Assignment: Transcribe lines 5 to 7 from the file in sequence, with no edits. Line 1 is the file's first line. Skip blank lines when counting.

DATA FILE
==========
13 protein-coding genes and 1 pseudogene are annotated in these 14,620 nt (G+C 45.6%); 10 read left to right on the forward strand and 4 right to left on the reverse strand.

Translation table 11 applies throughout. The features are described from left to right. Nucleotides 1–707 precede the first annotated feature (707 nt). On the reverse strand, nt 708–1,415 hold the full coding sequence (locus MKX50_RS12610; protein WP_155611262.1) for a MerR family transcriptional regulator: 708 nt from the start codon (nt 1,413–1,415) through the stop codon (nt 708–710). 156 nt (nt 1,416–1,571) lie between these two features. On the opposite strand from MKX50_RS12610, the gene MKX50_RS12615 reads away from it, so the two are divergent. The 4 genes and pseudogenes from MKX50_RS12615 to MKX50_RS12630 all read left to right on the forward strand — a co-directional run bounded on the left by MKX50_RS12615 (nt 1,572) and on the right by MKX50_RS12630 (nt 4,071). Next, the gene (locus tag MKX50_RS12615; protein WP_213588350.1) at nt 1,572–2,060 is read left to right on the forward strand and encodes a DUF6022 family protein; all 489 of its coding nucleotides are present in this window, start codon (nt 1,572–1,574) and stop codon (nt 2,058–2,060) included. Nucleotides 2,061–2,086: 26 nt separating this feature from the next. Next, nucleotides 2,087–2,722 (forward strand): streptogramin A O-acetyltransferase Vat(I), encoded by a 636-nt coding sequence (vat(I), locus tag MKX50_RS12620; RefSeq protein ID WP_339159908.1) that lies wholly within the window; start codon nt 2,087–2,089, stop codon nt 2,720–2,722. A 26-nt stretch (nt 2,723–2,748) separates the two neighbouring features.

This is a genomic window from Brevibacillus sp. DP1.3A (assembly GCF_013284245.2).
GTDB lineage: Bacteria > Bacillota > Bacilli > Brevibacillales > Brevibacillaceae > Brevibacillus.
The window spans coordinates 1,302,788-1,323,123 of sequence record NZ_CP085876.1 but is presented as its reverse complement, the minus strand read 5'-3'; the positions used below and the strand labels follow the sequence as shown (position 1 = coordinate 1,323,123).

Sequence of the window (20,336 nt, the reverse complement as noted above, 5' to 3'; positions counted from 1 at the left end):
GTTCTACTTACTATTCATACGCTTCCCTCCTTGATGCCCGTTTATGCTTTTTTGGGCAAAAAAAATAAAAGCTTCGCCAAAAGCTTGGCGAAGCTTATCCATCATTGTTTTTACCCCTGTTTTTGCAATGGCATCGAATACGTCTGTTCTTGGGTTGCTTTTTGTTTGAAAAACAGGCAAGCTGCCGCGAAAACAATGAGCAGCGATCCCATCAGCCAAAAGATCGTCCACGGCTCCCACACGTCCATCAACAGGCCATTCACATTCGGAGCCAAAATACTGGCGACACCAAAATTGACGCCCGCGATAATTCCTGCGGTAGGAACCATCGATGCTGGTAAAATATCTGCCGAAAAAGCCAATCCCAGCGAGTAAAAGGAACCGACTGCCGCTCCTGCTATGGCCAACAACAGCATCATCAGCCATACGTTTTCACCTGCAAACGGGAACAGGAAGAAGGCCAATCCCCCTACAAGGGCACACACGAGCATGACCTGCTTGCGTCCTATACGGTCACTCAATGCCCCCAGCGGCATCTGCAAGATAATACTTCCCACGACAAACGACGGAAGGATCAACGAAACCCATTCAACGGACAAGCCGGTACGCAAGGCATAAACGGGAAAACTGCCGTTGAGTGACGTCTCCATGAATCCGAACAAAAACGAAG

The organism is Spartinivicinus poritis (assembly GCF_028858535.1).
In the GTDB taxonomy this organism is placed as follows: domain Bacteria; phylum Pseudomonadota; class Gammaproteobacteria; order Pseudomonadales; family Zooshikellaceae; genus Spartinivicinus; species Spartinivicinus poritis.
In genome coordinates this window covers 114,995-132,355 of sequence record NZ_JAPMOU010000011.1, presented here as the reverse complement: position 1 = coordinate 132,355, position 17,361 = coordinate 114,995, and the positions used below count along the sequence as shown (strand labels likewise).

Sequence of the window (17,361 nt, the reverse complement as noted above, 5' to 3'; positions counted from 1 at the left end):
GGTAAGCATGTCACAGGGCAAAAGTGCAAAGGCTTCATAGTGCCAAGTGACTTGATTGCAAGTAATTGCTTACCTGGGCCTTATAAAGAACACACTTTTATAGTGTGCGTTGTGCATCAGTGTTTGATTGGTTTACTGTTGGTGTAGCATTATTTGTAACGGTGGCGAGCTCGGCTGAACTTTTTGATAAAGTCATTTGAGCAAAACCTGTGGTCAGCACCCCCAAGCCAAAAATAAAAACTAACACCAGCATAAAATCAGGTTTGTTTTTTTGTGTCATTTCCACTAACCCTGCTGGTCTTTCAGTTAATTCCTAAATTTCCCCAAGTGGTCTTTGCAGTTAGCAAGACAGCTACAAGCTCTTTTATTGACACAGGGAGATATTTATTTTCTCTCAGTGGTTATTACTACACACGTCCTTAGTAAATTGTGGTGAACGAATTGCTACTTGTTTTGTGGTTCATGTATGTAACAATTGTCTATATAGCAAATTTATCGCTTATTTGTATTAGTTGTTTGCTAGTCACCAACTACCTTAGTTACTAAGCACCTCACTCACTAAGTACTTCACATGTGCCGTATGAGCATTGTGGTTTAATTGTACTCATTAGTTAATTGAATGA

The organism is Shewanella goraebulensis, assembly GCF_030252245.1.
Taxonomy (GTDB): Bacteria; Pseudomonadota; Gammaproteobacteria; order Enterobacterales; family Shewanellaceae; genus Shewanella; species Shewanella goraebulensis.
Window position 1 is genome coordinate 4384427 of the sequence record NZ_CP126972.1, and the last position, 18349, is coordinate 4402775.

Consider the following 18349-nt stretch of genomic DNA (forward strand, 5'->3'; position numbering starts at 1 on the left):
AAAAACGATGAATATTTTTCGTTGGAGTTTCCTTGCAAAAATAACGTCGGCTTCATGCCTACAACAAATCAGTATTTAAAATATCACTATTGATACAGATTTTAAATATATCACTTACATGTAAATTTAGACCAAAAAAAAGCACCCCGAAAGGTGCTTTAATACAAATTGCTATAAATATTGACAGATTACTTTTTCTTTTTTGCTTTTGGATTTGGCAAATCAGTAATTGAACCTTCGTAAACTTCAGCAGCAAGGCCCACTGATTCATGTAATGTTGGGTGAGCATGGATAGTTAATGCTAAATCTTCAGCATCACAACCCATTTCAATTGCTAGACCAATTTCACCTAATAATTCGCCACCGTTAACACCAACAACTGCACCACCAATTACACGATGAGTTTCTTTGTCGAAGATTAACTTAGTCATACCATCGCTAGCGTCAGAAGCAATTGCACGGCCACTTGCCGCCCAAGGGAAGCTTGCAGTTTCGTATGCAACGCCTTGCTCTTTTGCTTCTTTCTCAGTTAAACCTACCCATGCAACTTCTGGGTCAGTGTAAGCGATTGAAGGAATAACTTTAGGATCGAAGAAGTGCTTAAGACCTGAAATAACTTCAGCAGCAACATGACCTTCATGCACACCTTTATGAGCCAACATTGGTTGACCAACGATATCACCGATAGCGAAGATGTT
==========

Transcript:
The window spans coordinates 1,302,788-1,323,123 of sequence record NZ_CP085876.1 but is presented as its reverse complement, the minus strand read 5'-3'; the positions used below and the strand labels follow the sequence as shown (position 1 = coordinate 1,323,123).

Sequence of the window (20,336 nt, the reverse complement as noted above, 5' to 3'; positions counted from 1 at the left end):
GTTCTACTTACTATTCATACGCTTCCCTCCTTGATGCCCGTTTATGCTTTTTTGGGCAAAAAAAATAAAAGCTTCGCCAAAAGCTTGGCGAAGCTTATCCATCATTGTTTTTACCCCTGTTTTTGCAATGGCATCGAATACGTCTGTTCTTGGGTTGCTTTTTGTTTGAAAAACAGGCAAGCTGCCGCGAAAACAATGAGCAGCGATCCCATCAGCCAAAAGATCGTCCACGGCTCCCACACGTCCATCAACAGGCCATTCACATTCGGAGCCAAAATACTGGCGACACCAAAATTGACGCCCGCGATAATTCCTGCGGTAGGAACCATCGATGCTGGTAAAATATCTGCCGAAAAAGCCAATCCCAGCGAGTAAAAGGAACCGACTGCCGCTCCTGCTATGGCCAACAACAGCATCATCAGCCATACGTTTTCACCTGCAAACGGGAACAGGAAGAAGGCCAATCCCCCTACAAGGGCACACACGAGCATGACCTGCTTGCGTCCTATACGGTCACTCAATGCCCCCAGCGGCATCTGCAAGATAATACTTCCCACGACAAACGACGGAAGGATCAACGAAACCCATTCAACGGACAAGCCGGTACGCAAGGCATAAACGGGAAAACTGCCGTTGAGTGACGTCTCCATGAATCCGAACAAAAACGAAG